Welthagen emphasised that exclusions could lead to multiple emerging markets, countries and companies being shut out, thereby hindering the success of the transition. Therefore, more products will likely sit in the Article 8 space than Article 9, as the latter is a “tough” category. Huber added that institutional investors predominantly ask about the product category, and Article 8 is “in demand”.
However, keeping track of constantly evolving regulations and understanding where to position themselves competitively while also understanding the market is challenging. Additionally, data is a significant challenge, with only 10% of larger companies understanding their own footprint.
Welthagen agreed that the disclosure regime only applies to Europe, which restricts companies to a limited dataset, making it challenging for global managers. Without a simple, easily understood number, there is a risk of greenwashing. However, the limitations of data hinder the production of such numbers, which investors demand.
Funds in fashionFessey asked if themes such as biodiversity, carbon neutrality, changing lifestyles, water and waste innovation would last. Huber and Welthagen agreed that these themes were driven by demand and were currently “fashionable”.
Huber suggested that these themes were “not built to last for more than seven to ten years”. Although they are currently popular, the likes of global equity, alpha funds and beta funds are evergreens.
Welthagen noted that the thematic fund had been around for ten to 15 years with variations and that trends and focus evolve over time. This evolution was significant from an innovation perspective, she said. Thus, the current themes may not last, but the innovation that they bring to the industry will continue to influence future trends.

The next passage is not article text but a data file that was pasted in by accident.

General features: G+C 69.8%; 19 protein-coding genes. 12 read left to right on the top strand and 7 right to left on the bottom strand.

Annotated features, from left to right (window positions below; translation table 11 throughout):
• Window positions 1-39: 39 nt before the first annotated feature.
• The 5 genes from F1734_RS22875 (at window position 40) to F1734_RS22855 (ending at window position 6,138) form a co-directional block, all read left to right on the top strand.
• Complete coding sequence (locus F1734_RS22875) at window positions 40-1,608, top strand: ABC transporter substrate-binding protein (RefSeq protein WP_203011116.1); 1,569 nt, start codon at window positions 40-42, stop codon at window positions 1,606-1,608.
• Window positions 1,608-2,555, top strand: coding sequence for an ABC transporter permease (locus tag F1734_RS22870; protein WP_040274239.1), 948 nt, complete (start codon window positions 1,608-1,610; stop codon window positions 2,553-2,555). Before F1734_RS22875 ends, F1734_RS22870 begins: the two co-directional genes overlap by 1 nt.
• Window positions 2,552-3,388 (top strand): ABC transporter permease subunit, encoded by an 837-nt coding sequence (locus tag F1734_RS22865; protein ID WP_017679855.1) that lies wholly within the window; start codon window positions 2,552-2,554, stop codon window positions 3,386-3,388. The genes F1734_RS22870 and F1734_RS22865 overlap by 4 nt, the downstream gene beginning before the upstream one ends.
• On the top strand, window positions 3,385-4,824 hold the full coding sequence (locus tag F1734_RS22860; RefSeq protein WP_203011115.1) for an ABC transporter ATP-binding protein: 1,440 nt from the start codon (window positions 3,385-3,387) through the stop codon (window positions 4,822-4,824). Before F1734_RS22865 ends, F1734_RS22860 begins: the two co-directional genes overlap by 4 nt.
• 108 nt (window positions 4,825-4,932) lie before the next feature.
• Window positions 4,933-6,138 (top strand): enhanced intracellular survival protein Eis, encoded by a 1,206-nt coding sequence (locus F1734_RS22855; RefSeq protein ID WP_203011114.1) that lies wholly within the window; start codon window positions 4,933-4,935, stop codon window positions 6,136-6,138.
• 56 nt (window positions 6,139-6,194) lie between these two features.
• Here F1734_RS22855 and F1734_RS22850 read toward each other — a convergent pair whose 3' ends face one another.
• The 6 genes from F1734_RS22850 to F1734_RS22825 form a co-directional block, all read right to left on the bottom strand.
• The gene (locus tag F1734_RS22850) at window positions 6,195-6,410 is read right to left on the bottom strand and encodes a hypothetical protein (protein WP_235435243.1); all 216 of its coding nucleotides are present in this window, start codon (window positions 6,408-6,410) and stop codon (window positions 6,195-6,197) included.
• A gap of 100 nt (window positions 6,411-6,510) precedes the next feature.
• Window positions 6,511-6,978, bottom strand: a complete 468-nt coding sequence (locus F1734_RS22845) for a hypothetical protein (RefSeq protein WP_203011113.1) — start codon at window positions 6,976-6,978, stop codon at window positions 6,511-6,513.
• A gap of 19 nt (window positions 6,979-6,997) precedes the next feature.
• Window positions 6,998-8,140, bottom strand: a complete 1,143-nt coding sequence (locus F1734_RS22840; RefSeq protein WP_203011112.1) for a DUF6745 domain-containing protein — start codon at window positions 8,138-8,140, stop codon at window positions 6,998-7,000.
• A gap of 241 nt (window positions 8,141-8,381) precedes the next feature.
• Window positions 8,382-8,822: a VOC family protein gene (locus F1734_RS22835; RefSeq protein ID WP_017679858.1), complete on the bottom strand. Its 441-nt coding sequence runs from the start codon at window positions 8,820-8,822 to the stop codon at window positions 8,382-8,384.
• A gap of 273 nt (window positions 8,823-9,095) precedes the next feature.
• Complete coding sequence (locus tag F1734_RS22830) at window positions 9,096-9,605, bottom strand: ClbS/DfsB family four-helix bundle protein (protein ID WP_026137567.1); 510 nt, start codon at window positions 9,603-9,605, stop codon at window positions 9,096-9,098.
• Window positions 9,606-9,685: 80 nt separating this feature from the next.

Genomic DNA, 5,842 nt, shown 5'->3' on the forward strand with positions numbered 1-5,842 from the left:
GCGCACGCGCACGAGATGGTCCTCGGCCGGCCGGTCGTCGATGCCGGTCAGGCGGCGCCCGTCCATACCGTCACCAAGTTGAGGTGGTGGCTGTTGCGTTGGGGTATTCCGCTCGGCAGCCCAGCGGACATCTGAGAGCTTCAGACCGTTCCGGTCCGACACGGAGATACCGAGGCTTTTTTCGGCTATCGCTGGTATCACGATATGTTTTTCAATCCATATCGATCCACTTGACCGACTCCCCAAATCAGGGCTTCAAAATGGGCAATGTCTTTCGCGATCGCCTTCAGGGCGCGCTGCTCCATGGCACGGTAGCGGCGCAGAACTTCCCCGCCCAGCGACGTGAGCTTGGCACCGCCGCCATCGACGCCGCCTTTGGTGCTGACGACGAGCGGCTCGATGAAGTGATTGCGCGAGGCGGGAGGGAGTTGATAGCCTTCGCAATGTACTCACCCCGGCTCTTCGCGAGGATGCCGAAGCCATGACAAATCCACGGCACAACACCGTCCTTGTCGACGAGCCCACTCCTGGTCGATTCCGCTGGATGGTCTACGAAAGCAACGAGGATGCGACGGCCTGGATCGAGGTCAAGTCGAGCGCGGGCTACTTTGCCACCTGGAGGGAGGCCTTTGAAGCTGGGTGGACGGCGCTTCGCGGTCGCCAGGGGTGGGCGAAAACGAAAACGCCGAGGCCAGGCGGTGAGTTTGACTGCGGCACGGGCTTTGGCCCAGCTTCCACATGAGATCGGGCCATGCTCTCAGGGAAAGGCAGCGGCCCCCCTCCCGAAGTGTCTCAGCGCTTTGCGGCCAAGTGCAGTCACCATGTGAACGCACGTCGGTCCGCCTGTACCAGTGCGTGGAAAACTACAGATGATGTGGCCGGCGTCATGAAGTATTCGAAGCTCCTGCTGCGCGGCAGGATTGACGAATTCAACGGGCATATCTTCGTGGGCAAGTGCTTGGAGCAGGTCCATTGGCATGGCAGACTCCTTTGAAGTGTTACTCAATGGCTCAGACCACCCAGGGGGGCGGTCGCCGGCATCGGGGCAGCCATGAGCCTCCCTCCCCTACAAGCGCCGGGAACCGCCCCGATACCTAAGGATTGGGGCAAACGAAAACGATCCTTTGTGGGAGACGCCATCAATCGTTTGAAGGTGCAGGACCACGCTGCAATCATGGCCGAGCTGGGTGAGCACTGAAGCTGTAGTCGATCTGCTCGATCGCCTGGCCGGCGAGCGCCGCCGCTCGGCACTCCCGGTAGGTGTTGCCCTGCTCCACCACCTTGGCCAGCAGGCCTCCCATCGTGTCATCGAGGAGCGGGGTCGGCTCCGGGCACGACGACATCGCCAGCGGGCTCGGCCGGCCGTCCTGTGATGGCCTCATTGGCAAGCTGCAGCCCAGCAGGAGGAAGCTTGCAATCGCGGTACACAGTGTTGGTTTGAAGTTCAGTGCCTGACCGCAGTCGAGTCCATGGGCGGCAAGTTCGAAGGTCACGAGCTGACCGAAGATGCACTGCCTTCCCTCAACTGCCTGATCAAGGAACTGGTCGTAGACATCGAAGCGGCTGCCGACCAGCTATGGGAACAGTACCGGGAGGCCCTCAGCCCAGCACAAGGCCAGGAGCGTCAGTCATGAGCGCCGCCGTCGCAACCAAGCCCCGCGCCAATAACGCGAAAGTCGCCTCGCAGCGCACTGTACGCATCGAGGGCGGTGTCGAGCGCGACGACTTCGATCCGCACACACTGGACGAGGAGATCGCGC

AIFMD and EltifsThe proposed text of AIFMD II, the Alternative Investment Fund Managers Directive, was published by the European Parliament's Committee on Economic and Monetary Affairs (ECON) in February. AIFMD II aims to address historical gaps in the market that prevented the marketing of products across borders.
The question now is whether it will create more opportunities for fund managers, according to Welthagen. The new regulations will make it easier for managers to offer fund products, particularly those launched in Luxembourg and sold across borders.
"An additional area that demands attention and which UBS if looking to grow, is thematic sustainable investing space."
Huber emphasised the importance of proximity to the credit loan in making credible asset manager credit loan opportunities under the proposed regime. He said his teams have been running direct credit books for the past 25 years.
Regarding the changes to European Long-Term Investment Funds (Eltifs), Huber views Eltif 2.0 – which came into force on April 9 – as a significant development, as it changes the allowed proportions of liquid assets versus real assets.
The new regulations allow for “45% of liquid assets to be mixed into the product”, said Huber, which significantly improves liquidity. However, he acknowledged that the idea of retail investors being stuck in illiquid assets is widespread.